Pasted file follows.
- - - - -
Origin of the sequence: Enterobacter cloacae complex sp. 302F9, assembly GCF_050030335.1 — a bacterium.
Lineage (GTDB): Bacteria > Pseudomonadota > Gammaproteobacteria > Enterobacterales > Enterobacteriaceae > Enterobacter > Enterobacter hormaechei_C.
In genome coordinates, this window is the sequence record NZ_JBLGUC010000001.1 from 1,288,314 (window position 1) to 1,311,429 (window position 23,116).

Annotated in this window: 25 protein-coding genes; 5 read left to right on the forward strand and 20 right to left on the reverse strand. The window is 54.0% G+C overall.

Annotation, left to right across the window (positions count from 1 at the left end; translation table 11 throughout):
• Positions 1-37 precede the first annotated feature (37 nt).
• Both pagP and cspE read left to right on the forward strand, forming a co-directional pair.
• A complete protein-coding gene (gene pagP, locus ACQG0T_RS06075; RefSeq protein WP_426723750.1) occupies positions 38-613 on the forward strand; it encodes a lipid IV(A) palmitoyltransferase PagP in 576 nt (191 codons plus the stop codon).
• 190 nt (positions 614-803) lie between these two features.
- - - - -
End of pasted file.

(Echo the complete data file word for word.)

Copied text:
Origin of the sequence: Enterobacter cloacae complex sp. 302F9, assembly GCF_050030335.1 — a bacterium.
Lineage (GTDB): Bacteria > Pseudomonadota > Gammaproteobacteria > Enterobacterales > Enterobacteriaceae > Enterobacter > Enterobacter hormaechei_C.
In genome coordinates, this window is the sequence record NZ_JBLGUC010000001.1 from 1,288,314 (window position 1) to 1,311,429 (window position 23,116).

Annotated in this window: 25 protein-coding genes; 5 read left to right on the forward strand and 20 right to left on the reverse strand. The window is 54.0% G+C overall.

Annotation, left to right across the window (positions count from 1 at the left end; translation table 11 throughout):
• Positions 1-37 precede the first annotated feature (37 nt).
• Both pagP and cspE read left to right on the forward strand, forming a co-directional pair.
• A complete protein-coding gene (gene pagP, locus ACQG0T_RS06075; RefSeq protein WP_426723750.1) occupies positions 38-613 on the forward strand; it encodes a lipid IV(A) palmitoyltransferase PagP in 576 nt (191 codons plus the stop codon).
• 190 nt (positions 614-803) lie between these two features.